Seven health insurers in New York are expanding their criteria for covering hepatitis C virus (HCV) medications under the terms of new agreements with State Attorney General Eric Schneiderman, The Wall Street Journal reports. The deals are part of an ongoing push by Schneiderman’s office to end discriminatory selection processes for HCV-positive people.
The agreements require the insurers to cover hep C medications for nearly all people who have commercial insurance plans in the state, regardless of their degree of liver damage. They also cannot deny treatment based on alcohol or drug use. Insurers included in the deal include Affinity Health Plan, Anthem Inc., HealthNow New York Inc., Independent Health Association Inc., UnitedHealth Group Inc. and MVP Health Care.
In exchange, Schneiderman’s office will end its official investigation into these health plans, which began last year with a barrage of warning letters and subpoenas for documents and claims data to all commercial health insurers in the state. The investigation has since shown a wide disparity in how insurance companies across the region have been covering new hep C treatments.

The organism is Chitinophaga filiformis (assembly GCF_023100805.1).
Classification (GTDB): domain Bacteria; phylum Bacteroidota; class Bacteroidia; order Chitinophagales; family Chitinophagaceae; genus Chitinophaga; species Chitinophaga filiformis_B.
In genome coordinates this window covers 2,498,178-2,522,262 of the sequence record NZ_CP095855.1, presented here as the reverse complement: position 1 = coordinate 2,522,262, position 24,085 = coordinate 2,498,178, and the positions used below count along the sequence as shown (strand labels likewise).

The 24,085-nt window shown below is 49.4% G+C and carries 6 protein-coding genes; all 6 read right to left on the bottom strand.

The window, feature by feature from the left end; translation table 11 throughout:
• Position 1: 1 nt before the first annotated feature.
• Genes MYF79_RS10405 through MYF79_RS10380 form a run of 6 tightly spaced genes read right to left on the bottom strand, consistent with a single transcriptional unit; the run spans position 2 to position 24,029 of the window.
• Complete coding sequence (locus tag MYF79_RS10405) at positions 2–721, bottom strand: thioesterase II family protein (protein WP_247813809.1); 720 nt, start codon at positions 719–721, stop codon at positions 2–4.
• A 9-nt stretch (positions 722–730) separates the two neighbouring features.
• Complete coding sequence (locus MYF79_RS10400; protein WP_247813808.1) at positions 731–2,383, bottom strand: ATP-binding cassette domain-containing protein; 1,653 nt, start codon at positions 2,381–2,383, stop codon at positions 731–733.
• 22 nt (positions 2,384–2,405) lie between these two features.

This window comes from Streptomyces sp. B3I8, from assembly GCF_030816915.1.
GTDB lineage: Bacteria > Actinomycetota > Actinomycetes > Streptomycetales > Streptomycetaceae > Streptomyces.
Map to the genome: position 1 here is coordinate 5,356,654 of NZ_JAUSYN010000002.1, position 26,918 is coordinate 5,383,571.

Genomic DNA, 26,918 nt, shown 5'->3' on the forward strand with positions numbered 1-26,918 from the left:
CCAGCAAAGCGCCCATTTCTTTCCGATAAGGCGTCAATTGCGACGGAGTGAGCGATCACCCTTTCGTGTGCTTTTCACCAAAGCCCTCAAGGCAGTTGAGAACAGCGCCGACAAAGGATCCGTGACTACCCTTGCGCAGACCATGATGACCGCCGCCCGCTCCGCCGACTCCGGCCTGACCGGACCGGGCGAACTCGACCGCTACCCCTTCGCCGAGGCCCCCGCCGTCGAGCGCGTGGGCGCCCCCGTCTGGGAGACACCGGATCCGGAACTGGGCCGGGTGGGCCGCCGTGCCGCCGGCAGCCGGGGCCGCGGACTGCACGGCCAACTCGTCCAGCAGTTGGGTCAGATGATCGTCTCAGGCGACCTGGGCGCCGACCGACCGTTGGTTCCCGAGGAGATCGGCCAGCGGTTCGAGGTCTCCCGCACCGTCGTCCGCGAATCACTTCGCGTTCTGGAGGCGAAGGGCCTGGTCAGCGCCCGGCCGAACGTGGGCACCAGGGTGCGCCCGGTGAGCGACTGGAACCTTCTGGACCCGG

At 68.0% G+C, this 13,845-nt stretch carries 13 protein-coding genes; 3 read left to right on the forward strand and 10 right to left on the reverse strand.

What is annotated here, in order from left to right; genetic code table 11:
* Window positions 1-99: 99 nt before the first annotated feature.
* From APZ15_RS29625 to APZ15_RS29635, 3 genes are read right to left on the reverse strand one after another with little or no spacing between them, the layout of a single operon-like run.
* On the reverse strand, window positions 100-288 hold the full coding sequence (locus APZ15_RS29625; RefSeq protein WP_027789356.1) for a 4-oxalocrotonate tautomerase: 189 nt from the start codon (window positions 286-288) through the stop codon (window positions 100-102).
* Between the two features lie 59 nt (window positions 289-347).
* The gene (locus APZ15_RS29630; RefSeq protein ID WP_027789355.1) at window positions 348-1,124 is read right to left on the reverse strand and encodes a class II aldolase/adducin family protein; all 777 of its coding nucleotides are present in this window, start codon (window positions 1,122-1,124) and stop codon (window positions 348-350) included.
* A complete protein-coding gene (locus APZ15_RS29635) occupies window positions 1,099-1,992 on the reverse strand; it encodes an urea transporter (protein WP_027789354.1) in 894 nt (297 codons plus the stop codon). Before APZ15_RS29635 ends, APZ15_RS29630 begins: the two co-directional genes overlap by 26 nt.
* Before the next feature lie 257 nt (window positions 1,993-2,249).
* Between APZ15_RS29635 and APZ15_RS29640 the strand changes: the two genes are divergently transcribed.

According to the report, most insurers cited in the agreement were approving hep C treatment only for people who already showed advanced liver damage. Five of the insurers denied 30 to 70 percent of all claims. The reason? The attorney general’s report showed that insurers’ anxieties over the high price of HCV treatment (which can cost up to $94,000 per patient for a standard 12-week therapy) drove the discriminatory policies.
The New York State Department of Health also reports that Medicaid insurers are updating their plans in consultation with the attorney general’s recommendations to reduce their restrictive policies as well.